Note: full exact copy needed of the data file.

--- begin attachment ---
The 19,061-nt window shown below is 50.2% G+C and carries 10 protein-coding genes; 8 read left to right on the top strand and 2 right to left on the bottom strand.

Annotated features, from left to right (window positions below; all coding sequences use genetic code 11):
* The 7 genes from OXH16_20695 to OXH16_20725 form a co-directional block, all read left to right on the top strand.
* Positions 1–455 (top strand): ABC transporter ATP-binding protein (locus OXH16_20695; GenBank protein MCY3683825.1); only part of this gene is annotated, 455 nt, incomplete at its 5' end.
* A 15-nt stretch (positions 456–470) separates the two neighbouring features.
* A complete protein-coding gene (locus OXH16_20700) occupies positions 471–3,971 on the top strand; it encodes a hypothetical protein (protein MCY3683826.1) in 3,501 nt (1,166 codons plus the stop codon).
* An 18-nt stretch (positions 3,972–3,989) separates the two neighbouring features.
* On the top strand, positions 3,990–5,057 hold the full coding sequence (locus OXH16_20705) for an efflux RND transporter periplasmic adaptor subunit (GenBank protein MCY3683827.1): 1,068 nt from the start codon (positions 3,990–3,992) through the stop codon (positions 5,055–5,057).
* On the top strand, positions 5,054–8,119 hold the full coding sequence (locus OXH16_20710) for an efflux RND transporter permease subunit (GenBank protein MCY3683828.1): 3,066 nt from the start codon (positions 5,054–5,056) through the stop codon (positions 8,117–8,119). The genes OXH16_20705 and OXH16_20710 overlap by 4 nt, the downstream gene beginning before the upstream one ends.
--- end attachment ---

The 19,061-nt window shown below is 50.2% G+C and carries 10 protein-coding genes; 8 read left to right on the top strand and 2 right to left on the bottom strand.

Annotated features, from left to right (window positions below; all coding sequences use genetic code 11):
* The 7 genes from OXH16_20695 to OXH16_20725 form a co-directional block, all read left to right on the top strand.
* Positions 1–455 (top strand): ABC transporter ATP-binding protein (locus OXH16_20695; GenBank protein MCY3683825.1); only part of this gene is annotated, 455 nt, incomplete at its 5' end.
* A 15-nt stretch (positions 456–470) separates the two neighbouring features.
* A complete protein-coding gene (locus OXH16_20700) occupies positions 471–3,971 on the top strand; it encodes a hypothetical protein (protein MCY3683826.1) in 3,501 nt (1,166 codons plus the stop codon).
* An 18-nt stretch (positions 3,972–3,989) separates the two neighbouring features.
* On the top strand, positions 3,990–5,057 hold the full coding sequence (locus OXH16_20705) for an efflux RND transporter periplasmic adaptor subunit (GenBank protein MCY3683827.1): 1,068 nt from the start codon (positions 3,990–3,992) through the stop codon (positions 5,055–5,057).
* On the top strand, positions 5,054–8,119 hold the full coding sequence (locus OXH16_20710) for an efflux RND transporter permease subunit (GenBank protein MCY3683828.1): 3,066 nt from the start codon (positions 5,054–5,056) through the stop codon (positions 8,117–8,119). The genes OXH16_20705 and OXH16_20710 overlap by 4 nt, the downstream gene beginning before the upstream one ends.